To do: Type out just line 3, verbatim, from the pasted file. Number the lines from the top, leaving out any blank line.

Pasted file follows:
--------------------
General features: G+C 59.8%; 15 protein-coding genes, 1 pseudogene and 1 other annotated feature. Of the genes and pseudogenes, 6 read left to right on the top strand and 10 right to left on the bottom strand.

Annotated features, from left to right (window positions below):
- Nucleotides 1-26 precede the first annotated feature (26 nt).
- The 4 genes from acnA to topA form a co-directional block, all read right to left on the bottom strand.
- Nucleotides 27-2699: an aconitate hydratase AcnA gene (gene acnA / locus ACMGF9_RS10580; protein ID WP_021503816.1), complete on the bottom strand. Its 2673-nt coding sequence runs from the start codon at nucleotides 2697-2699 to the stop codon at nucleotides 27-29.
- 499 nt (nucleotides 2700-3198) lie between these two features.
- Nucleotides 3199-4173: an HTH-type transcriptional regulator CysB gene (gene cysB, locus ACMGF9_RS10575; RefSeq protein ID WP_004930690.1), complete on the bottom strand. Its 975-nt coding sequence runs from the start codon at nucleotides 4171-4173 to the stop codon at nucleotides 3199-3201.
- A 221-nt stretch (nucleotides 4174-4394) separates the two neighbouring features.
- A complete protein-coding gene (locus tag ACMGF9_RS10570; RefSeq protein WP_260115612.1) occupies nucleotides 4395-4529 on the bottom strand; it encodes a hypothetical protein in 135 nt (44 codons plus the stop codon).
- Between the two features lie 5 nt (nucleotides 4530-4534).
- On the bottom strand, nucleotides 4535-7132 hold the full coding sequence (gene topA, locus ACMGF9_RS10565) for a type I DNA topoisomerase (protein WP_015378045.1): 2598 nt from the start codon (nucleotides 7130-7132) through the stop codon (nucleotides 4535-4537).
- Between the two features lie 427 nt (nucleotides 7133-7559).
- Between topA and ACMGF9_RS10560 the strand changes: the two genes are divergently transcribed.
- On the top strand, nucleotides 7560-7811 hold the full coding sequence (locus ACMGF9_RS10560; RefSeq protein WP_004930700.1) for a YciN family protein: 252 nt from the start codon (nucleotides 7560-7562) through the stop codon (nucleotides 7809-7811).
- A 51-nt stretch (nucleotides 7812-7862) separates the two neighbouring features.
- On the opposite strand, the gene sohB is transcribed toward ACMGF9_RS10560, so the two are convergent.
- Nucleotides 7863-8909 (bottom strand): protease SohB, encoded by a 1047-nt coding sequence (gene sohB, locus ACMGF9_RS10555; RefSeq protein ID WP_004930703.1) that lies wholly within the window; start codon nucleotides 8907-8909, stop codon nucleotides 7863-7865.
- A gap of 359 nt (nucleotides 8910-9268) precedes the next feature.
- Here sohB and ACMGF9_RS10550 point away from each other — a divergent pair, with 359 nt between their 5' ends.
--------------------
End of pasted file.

- Nucleotides 1-26 precede the first annotated feature (26 nt).